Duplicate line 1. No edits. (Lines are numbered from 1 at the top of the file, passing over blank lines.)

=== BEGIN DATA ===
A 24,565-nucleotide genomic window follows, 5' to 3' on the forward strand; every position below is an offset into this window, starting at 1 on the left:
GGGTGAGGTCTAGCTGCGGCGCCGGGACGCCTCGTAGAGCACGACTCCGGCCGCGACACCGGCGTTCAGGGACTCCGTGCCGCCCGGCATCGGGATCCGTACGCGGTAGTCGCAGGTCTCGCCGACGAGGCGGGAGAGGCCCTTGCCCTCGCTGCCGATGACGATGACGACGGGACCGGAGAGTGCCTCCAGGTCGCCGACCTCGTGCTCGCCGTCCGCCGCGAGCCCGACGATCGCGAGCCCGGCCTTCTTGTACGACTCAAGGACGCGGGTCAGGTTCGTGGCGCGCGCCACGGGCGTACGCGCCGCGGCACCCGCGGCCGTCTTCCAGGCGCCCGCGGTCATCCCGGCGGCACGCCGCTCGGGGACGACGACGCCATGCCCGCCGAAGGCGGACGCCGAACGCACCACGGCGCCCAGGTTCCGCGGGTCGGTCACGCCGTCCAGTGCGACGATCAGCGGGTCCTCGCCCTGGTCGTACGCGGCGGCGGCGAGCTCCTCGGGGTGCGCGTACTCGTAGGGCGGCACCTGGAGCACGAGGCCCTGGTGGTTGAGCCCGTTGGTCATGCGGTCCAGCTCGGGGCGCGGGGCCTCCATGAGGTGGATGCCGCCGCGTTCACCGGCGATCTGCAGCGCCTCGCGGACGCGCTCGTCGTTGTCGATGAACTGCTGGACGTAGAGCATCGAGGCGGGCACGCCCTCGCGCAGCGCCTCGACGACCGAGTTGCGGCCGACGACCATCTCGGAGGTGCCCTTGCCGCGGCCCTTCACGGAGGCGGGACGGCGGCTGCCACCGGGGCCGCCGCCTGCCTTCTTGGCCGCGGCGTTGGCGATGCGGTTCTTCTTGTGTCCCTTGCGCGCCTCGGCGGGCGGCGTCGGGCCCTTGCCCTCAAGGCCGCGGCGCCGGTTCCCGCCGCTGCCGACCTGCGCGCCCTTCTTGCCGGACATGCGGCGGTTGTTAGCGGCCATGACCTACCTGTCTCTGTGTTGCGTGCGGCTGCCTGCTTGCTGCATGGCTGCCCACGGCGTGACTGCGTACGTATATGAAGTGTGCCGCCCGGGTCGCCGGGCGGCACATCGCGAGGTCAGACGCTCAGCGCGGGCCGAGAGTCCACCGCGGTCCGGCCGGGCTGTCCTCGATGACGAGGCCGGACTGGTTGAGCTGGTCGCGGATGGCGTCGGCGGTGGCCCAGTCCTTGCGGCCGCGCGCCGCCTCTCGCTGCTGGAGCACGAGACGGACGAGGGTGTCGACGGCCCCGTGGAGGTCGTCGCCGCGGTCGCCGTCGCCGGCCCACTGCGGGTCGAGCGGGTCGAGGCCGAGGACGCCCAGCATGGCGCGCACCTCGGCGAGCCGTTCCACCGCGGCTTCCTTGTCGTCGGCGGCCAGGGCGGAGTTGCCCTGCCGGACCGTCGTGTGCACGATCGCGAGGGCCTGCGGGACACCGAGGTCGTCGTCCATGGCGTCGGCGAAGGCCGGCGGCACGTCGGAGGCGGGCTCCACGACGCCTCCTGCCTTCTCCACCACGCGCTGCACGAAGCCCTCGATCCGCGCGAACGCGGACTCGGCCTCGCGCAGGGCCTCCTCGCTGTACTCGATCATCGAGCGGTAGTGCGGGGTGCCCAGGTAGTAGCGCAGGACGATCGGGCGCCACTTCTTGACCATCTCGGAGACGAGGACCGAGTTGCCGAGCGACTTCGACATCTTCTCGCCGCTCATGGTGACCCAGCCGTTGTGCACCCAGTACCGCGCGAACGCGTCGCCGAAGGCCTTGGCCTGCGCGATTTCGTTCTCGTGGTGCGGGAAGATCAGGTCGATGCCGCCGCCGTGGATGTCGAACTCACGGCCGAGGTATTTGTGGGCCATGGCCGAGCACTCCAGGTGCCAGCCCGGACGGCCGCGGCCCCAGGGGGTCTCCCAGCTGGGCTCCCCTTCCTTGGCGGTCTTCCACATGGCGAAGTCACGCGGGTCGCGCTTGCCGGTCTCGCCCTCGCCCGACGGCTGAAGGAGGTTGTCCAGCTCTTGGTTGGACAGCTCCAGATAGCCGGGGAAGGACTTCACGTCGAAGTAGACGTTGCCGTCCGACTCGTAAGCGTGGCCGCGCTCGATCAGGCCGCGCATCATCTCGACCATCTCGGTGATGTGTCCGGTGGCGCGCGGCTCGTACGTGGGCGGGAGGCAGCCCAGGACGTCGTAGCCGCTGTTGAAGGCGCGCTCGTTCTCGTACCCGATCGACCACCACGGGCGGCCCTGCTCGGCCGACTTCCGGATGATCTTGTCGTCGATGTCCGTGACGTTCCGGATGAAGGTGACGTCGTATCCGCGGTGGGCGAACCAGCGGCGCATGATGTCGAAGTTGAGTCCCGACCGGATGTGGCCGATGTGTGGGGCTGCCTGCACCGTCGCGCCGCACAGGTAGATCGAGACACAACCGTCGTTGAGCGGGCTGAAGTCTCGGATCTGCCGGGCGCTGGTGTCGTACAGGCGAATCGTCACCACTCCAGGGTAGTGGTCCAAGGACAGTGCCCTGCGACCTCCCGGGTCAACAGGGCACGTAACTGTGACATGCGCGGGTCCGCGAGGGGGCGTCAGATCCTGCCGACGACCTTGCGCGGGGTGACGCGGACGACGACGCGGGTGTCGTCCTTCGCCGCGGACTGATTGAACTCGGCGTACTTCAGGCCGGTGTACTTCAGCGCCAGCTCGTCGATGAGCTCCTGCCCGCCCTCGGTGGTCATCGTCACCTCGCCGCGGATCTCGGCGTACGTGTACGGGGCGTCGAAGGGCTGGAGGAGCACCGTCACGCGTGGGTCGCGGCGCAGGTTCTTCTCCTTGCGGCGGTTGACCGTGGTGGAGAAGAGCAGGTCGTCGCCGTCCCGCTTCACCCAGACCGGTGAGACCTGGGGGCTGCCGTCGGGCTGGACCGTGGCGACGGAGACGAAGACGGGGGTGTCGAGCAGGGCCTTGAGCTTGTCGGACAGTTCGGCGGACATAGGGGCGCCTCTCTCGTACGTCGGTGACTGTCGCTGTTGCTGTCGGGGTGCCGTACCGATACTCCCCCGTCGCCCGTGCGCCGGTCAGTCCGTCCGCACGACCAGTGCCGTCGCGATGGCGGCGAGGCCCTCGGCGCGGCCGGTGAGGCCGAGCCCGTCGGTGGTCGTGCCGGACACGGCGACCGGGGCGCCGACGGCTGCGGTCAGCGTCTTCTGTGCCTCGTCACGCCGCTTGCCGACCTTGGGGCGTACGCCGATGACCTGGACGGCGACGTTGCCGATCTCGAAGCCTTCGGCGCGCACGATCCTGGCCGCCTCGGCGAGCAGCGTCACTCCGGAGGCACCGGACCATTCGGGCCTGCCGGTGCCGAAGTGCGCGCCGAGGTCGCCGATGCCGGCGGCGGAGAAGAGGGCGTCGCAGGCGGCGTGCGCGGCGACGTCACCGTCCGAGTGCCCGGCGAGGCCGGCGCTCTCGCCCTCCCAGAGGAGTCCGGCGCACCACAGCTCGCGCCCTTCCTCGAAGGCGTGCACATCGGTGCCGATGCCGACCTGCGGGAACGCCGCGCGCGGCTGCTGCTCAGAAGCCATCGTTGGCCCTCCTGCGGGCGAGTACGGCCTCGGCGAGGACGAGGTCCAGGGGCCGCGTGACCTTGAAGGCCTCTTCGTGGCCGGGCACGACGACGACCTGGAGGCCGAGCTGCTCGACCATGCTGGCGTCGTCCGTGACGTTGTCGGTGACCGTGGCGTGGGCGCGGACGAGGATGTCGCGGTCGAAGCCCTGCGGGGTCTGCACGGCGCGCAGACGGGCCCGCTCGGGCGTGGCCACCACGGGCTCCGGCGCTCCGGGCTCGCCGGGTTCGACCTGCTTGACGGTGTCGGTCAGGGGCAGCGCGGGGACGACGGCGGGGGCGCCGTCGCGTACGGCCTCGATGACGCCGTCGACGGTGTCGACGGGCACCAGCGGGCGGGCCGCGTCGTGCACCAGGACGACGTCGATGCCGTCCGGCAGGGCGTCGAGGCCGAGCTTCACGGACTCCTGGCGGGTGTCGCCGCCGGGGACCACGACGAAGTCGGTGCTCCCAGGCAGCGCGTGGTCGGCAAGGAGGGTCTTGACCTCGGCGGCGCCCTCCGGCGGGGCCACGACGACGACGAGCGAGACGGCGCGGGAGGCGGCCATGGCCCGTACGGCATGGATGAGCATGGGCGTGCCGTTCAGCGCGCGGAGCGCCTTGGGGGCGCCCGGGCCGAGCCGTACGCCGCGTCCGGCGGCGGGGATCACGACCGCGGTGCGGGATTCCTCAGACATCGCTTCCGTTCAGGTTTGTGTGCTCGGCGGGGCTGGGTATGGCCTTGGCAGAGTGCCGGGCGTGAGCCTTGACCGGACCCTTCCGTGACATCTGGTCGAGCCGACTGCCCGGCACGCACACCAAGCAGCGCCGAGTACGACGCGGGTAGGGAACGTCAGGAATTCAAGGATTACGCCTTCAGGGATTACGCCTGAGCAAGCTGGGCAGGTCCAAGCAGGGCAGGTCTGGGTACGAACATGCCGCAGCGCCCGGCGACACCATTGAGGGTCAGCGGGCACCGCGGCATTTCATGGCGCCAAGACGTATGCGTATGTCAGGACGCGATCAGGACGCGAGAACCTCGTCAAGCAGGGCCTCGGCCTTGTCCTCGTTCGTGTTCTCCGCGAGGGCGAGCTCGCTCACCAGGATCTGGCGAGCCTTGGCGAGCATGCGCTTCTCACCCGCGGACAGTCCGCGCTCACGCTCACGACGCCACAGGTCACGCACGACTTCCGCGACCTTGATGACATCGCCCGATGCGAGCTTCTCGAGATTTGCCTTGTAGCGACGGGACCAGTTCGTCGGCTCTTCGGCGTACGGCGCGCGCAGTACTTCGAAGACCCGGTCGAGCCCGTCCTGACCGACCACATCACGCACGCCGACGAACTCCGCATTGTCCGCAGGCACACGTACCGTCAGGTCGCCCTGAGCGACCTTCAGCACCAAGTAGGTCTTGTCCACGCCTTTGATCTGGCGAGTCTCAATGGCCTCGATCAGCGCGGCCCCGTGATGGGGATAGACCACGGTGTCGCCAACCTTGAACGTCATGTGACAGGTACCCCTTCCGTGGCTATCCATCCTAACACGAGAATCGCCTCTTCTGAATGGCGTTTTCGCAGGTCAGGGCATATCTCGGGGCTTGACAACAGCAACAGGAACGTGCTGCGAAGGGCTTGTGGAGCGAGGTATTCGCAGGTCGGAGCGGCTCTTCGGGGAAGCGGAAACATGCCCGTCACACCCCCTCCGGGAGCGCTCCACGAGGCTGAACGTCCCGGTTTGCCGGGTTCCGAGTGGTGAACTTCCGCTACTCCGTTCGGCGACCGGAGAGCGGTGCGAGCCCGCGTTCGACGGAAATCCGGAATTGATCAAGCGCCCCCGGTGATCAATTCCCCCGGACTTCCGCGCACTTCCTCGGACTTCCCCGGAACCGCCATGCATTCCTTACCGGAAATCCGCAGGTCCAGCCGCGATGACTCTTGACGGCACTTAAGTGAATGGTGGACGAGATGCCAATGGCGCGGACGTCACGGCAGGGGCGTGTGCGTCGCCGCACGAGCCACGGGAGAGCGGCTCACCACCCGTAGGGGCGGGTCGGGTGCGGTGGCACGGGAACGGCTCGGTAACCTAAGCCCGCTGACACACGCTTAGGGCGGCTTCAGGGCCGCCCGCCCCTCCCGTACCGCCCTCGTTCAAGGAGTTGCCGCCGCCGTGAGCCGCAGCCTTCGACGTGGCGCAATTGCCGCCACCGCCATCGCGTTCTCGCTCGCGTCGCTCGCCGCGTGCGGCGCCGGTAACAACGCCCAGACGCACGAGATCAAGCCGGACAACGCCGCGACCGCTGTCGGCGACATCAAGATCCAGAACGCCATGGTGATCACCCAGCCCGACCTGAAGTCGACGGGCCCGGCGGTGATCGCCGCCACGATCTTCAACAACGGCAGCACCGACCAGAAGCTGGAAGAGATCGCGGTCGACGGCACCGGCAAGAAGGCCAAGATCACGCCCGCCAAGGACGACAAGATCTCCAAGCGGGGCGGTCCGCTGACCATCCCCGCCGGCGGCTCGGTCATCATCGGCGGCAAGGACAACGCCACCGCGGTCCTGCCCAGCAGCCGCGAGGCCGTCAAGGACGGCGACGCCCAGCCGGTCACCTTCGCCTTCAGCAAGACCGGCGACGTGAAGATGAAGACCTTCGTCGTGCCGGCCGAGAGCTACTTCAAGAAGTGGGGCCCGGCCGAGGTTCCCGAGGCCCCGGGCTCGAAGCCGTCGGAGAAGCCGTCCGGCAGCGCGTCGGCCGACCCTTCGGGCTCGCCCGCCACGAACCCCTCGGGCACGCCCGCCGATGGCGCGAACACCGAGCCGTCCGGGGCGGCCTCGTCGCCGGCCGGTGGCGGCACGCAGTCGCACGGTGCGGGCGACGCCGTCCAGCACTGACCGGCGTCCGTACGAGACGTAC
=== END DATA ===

A 24,565-nucleotide genomic window follows, 5' to 3' on the forward strand; every position below is an offset into this window, starting at 1 on the left: